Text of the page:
In this century of continuous exponential growth of communications worldwide, traditional electrical interconnection is finding increasingly difficult to respond to the bandwidth pressure, and photonic interconnection will most likely be the future standard.
Planar lightwave circuit (PLC) technology is capable of high-throughput fabrication of low loss waveguides, but is in general limited to its 2D geometry.
On the other hand femtosecond direct writing (FDW) provides a solid tool for the fabrication of optical circuits with great flexibility, exploiting its truly 3D properties, but suffers from higher losses and lower throughput.
By combining with PLC technology, FDW could aid in the bridging of different layers of optical circuits, exponentially decreasing their footprint. We report in this work the fabrication of such optical vias.
The fabrication of vertical waveguides in fused silica, using a IR femtosecond fiber laser, with parameters optimised to induce the previously reported micro-explosions mechanism inside fused silica. By using a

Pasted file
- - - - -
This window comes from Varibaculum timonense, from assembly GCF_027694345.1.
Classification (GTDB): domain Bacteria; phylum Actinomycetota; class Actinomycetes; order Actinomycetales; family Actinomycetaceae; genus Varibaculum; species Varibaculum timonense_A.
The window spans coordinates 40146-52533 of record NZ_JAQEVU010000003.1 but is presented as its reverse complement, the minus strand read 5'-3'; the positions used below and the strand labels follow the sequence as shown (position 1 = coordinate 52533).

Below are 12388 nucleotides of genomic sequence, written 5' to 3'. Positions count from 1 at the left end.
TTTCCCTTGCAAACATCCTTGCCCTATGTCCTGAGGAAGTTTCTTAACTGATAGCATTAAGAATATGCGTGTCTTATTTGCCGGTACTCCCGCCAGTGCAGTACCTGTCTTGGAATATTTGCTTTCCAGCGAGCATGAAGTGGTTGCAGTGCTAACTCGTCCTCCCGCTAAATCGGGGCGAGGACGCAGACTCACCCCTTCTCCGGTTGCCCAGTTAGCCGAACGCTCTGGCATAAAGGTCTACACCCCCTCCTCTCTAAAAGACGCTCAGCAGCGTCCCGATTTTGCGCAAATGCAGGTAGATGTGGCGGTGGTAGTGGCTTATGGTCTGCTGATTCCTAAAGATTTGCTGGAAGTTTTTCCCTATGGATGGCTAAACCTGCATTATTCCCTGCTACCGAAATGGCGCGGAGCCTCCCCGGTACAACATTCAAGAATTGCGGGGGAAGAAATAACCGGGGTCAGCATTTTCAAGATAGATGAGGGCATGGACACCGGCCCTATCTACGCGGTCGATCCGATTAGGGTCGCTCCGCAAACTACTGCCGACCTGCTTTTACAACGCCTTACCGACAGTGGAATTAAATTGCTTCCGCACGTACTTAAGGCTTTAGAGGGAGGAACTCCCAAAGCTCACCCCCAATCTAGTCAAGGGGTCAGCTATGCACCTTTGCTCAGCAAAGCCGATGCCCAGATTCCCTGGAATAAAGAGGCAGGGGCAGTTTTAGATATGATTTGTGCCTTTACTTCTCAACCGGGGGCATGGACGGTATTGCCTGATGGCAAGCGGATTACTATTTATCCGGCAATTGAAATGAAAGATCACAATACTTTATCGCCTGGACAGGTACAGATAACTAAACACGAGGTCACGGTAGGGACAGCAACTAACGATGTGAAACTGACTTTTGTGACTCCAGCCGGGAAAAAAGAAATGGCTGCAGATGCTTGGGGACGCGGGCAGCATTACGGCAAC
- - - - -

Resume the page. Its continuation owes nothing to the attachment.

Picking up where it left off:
long working distance water immersion objective, we reduced spherical aberrations due to a better phase matching with the glass. A helix path was applied to create a cone of damaged material, leaving a stress-induced central waveguide, with propagation losses lower than 1 dB/mm.
Finally, we analyse the possibility of tilting these waveguides and its effect on their optical properties. This feature adds to the flexibility of this method, that could for example accommodate input/output angles of common coupling strategies used with PLC technologies.